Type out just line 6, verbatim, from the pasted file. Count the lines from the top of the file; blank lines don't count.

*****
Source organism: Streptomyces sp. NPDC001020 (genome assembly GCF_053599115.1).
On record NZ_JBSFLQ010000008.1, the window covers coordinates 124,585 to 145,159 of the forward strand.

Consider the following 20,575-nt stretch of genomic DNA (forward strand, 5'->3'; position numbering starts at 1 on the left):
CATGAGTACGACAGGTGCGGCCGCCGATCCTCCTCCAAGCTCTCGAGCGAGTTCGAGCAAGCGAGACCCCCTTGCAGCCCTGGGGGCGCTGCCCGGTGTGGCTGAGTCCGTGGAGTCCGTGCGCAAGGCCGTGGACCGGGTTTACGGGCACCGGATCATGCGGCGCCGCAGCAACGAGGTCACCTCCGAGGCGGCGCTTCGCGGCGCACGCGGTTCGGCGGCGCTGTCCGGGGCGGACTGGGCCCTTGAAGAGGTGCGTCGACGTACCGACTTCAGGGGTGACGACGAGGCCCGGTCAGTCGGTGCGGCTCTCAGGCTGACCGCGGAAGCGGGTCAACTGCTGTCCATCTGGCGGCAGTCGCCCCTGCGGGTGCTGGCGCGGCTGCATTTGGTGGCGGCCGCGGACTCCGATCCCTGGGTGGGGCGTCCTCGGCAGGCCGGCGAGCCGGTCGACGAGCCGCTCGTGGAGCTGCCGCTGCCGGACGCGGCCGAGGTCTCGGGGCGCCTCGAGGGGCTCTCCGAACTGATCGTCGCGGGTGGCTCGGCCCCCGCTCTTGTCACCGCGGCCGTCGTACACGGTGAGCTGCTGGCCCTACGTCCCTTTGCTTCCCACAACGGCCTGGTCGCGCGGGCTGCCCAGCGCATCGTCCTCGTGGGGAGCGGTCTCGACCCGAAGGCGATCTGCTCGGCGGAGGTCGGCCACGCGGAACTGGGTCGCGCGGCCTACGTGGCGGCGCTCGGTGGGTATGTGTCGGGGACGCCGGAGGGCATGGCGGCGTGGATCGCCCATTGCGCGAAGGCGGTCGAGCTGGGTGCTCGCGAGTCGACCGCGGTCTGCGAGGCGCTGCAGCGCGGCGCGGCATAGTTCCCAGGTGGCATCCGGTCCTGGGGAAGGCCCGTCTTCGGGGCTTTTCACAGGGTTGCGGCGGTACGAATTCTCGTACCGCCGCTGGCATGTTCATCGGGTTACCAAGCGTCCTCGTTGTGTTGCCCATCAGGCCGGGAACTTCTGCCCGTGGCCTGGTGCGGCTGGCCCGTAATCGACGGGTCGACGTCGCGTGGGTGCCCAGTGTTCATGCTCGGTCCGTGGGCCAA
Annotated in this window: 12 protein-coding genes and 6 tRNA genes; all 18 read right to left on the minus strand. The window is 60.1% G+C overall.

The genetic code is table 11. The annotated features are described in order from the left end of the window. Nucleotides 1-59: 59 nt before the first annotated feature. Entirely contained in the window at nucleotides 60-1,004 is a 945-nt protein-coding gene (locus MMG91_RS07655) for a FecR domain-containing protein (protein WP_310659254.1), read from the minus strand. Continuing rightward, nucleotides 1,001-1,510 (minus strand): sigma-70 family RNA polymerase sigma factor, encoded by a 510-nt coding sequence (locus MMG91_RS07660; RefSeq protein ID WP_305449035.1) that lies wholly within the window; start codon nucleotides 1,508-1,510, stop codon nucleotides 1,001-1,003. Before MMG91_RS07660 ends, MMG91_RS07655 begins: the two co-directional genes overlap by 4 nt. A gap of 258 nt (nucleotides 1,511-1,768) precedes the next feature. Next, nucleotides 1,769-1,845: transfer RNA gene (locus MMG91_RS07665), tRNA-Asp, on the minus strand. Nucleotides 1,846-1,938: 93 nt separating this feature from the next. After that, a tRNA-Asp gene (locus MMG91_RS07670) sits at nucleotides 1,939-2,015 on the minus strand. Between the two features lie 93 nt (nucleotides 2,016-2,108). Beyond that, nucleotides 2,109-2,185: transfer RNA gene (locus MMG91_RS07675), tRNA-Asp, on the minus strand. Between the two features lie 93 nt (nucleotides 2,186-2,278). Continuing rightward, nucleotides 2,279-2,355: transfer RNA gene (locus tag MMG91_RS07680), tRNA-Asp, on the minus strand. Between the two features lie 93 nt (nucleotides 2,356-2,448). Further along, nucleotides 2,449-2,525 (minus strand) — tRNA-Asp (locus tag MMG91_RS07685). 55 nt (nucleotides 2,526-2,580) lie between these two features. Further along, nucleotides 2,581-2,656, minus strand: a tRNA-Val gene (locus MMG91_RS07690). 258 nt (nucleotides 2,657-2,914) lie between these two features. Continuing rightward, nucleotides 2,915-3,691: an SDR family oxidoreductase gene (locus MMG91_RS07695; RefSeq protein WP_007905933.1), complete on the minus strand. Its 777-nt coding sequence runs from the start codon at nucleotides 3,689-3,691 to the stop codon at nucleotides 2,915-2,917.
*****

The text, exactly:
The genetic code is table 11. The annotated features are described in order from the left end of the window. Nucleotides 1-59: 59 nt before the first annotated feature. Entirely contained in the window at nucleotides 60-1,004 is a 945-nt protein-coding gene (locus MMG91_RS07655) for a FecR domain-containing protein (protein WP_310659254.1), read from the minus strand. Continuing rightward, nucleotides 1,001-1,510 (minus strand): sigma-70 family RNA polymerase sigma factor, encoded by a 510-nt coding sequence (locus MMG91_RS07660; RefSeq protein ID WP_305449035.1) that lies wholly within the window; start codon nucleotides 1,508-1,510, stop codon nucleotides 1,001-1,003. Before MMG91_RS07660 ends, MMG91_RS07655 begins: the two co-directional genes overlap by 4 nt. A gap of 258 nt (nucleotides 1,511-1,768) precedes the next feature. Next, nucleotides 1,769-1,845: transfer RNA gene (locus MMG91_RS07665), tRNA-Asp, on the minus strand. Nucleotides 1,846-1,938: 93 nt separating this feature from the next. After that, a tRNA-Asp gene (locus MMG91_RS07670) sits at nucleotides 1,939-2,015 on the minus strand. Between the two features lie 93 nt (nucleotides 2,016-2,108). Beyond that, nucleotides 2,109-2,185: transfer RNA gene (locus MMG91_RS07675), tRNA-Asp, on the minus strand. Between the two features lie 93 nt (nucleotides 2,186-2,278). Continuing rightward, nucleotides 2,279-2,355: transfer RNA gene (locus tag MMG91_RS07680), tRNA-Asp, on the minus strand. Between the two features lie 93 nt (nucleotides 2,356-2,448). Further along, nucleotides 2,449-2,525 (minus strand) — tRNA-Asp (locus tag MMG91_RS07685). 55 nt (nucleotides 2,526-2,580) lie between these two features. Further along, nucleotides 2,581-2,656, minus strand: a tRNA-Val gene (locus MMG91_RS07690). 258 nt (nucleotides 2,657-2,914) lie between these two features. Continuing rightward, nucleotides 2,915-3,691: an SDR family oxidoreductase gene (locus MMG91_RS07695; RefSeq protein WP_007905933.1), complete on the minus strand. Its 777-nt coding sequence runs from the start codon at nucleotides 3,689-3,691 to the stop codon at nucleotides 2,915-2,917.